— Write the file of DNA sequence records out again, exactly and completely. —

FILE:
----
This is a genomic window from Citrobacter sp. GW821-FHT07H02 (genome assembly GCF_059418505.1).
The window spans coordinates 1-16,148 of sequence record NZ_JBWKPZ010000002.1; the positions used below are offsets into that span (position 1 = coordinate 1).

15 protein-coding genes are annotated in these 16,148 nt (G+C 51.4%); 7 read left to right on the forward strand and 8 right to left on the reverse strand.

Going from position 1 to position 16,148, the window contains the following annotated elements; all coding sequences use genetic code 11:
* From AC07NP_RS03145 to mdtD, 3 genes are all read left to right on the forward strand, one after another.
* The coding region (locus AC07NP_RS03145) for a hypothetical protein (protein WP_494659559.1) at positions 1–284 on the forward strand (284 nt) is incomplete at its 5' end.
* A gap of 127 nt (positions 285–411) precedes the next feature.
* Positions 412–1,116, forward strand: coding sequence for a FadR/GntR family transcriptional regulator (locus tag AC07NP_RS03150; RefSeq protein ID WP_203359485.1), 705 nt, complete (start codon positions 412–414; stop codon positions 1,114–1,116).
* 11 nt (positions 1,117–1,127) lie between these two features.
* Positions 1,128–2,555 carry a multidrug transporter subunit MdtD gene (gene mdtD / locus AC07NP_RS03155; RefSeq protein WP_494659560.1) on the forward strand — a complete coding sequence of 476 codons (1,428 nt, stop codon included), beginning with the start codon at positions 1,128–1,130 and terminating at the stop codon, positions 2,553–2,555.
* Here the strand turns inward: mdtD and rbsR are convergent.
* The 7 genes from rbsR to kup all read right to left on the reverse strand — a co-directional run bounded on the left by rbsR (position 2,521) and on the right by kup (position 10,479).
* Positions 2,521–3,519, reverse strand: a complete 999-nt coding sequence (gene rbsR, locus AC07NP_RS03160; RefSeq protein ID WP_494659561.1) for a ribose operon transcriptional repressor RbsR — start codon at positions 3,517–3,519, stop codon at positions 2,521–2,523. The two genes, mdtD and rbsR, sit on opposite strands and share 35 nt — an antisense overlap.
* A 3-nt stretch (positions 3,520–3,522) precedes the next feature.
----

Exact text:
This is a genomic window from Citrobacter sp. GW821-FHT07H02 (genome assembly GCF_059418505.1).
The window spans coordinates 1-16,148 of sequence record NZ_JBWKPZ010000002.1; the positions used below are offsets into that span (position 1 = coordinate 1).

15 protein-coding genes are annotated in these 16,148 nt (G+C 51.4%); 7 read left to right on the forward strand and 8 right to left on the reverse strand.

Going from position 1 to position 16,148, the window contains the following annotated elements; all coding sequences use genetic code 11:
* From AC07NP_RS03145 to mdtD, 3 genes are all read left to right on the forward strand, one after another.
* The coding region (locus AC07NP_RS03145) for a hypothetical protein (protein WP_494659559.1) at positions 1–284 on the forward strand (284 nt) is incomplete at its 5' end.
* A gap of 127 nt (positions 285–411) precedes the next feature.
* Positions 412–1,116, forward strand: coding sequence for a FadR/GntR family transcriptional regulator (locus tag AC07NP_RS03150; RefSeq protein ID WP_203359485.1), 705 nt, complete (start codon positions 412–414; stop codon positions 1,114–1,116).
* 11 nt (positions 1,117–1,127) lie between these two features.
* Positions 1,128–2,555 carry a multidrug transporter subunit MdtD gene (gene mdtD / locus AC07NP_RS03155; RefSeq protein WP_494659560.1) on the forward strand — a complete coding sequence of 476 codons (1,428 nt, stop codon included), beginning with the start codon at positions 1,128–1,130 and terminating at the stop codon, positions 2,553–2,555.
* Here the strand turns inward: mdtD and rbsR are convergent.
* The 7 genes from rbsR to kup all read right to left on the reverse strand — a co-directional run bounded on the left by rbsR (position 2,521) and on the right by kup (position 10,479).
* Positions 2,521–3,519, reverse strand: a complete 999-nt coding sequence (gene rbsR, locus AC07NP_RS03160; RefSeq protein ID WP_494659561.1) for a ribose operon transcriptional repressor RbsR — start codon at positions 3,517–3,519, stop codon at positions 2,521–2,523. The two genes, mdtD and rbsR, sit on opposite strands and share 35 nt — an antisense overlap.
* A 3-nt stretch (positions 3,520–3,522) precedes the next feature.